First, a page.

The Dubai International Financial Centre (DIFC) Commissioner for Data Protection has issued guidance to DIFC entities on the export of personal data outside the DIFC in light of a landmark data protection ruling by the European Court of Justice (ECJ).… Continue Reading
On Wednesday, October 14, 2015, Norton Rose Fulbright attorneys Marcus Evans, Jay Modrall and Boris Segalis will lead a conference call to discuss the implications of the Schrems case, which invalidated the EU-US Safe Harbor Decision.
This week, the Court of Justice of the European Union (“CJEU”) ruled that the EU-US Safe Harbor Decision is invalid in Case C-362/14 (the “Schrems” case). This followed a similar opinion from its Advocate General, which also sets out the facts of the case.
The decision will impact businesses that rely on the EU-US Safe Harbor to legitimize their storage in, or access from, the US of personal data that is subject to EU data protection rules. It could affect cloud service providers, companies that use cloud services, intragroup shared services and any other export flows to the US … Continue Reading
As discussed in our post earlier, in today’s ruling on Case C-362/14 (the so-called “Schrems” case), the European Court of Justice (ECJ) invalidated the EU Commission’s “US Safe Harbor” decision with immediate effect. In the meantime, the EU Commission held a press conference discussing the impact of the judgement.… Continue Reading
The European Court of Justice (ECJ) ruled on Case C-362/14 (the Schrems case) earlier today, 6 October 2015. In its ruling, the ECJ – among other things – held that the EU Commission’s “US Safe Harbor” decision is invalid.… Continue Reading
As we have written extensively, the European Court of Justice’s (ECJ’s) ruling in the Schrems case on October 6, 2015 may effectively invalidate the US-EU Safe Harbor framework. While we believe that the Advocate General’s rationale for the proposal is weak, organizations that rely on the Safe Harbor are anxious about the consequences such a decision could have on their operations, and want to make appropriate mitigation plans.… Continue Reading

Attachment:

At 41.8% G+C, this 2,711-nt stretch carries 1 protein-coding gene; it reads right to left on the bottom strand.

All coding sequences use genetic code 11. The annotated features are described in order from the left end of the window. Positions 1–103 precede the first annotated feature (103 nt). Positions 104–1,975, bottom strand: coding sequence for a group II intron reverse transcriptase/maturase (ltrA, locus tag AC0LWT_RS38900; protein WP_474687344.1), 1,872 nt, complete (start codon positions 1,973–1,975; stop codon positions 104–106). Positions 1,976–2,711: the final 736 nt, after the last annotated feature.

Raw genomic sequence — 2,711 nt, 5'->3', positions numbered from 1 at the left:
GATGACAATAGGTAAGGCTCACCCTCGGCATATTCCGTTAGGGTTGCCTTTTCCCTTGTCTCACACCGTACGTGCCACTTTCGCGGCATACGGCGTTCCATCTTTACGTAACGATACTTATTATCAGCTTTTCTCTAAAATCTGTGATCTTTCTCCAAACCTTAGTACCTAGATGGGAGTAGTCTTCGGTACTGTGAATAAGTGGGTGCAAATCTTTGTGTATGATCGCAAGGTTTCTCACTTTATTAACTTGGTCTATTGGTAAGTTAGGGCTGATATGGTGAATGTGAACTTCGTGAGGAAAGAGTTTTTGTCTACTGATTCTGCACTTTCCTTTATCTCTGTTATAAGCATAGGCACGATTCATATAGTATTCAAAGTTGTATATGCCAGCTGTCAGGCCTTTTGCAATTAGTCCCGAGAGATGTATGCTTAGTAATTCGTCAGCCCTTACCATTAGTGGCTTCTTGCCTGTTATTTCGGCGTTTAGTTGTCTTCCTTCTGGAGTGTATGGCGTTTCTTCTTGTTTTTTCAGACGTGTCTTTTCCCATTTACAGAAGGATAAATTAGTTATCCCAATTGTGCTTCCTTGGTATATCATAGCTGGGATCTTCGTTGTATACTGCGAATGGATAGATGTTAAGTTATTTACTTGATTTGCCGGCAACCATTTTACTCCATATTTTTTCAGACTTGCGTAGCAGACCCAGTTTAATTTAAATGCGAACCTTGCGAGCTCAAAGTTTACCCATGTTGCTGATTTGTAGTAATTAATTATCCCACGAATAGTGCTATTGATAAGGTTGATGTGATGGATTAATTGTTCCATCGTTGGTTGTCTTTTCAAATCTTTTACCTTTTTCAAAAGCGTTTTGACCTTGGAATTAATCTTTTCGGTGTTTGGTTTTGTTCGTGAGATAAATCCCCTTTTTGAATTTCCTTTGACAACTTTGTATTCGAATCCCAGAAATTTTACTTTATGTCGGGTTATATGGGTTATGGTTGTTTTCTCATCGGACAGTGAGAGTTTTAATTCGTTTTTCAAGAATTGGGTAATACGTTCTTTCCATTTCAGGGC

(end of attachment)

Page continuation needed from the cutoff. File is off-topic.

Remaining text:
The European Court of Justice (ECJ) is expected to rule on Case C-362/14 (the “Schrems” case) on October 6, 2015. In deciding whether to reject or adopt its Advocate General’s recommendation to invalidate the US-EU Safe Harbor, the ECJ finds itself between the proverbial rock and a hard place. Rejecting the Safe Harbor would lead to uncertainty in the ongoing negotiations to update the Safe Harbor framework, and raise questions about the interpretation of the proposed General Data Protection Regulation, which is currently being finalized in trialogue negotiations among the EU’s Council, Parliament and Commission. If the … Continue Reading
On September 22, 2015, the European Court of Justice (“ECJ”) Advocate General issued an advisory Opinion in Case C-362/14 (the “Schrems” case). A key recommendation was for the ECJ to declare the EU/US Safe Harbor Agreement invalid. It remains to be seen whether the ECJ will follow this recommendation. The controversial nature of the Safe Harbor recommendation makes predicting whether the ECJ will follow the Opinion virtually impossible. A possible mitigation of the massive impact on trans-Atlantic trade such a finding would have may be that any invalidity that the ECJ identifies in its ultimate decision is met … Continue Reading
On 25 November 2020, the European Commission (EC) published its proposed Data Governance Regulation (the DGR), which will create a new legal framework to encourage the development of a European single market for data.
This is part three of a series of three blog posts. In this blog post, we consider the DGR’s relationship to competition law rules.
The DGR’s relationship to competition law rules
The DGR specifies that:
- It does not affect the application of EU competition rules – in particular rules on the exchange of competitively sensitive information between actual or potential competitors through data
On 10 August, the European Commission and the US Department of Commerce confirmed that talks have begun between the EU and US for an “enhanced” Privacy Shield.
This will be the third attempt to revise this framework, following the invalidation of Safe Harbor in 2015 and Privacy Shield in July 2020. Third time a charm? We’re not so sure.
By way of recap, in Schrems II, the court made clear that Privacy Shield was invalid for three main reasons:
- US surveillance rules are disproportionate
- There is a lack of proper oversight over US surveillance programmes
- EU individuals do not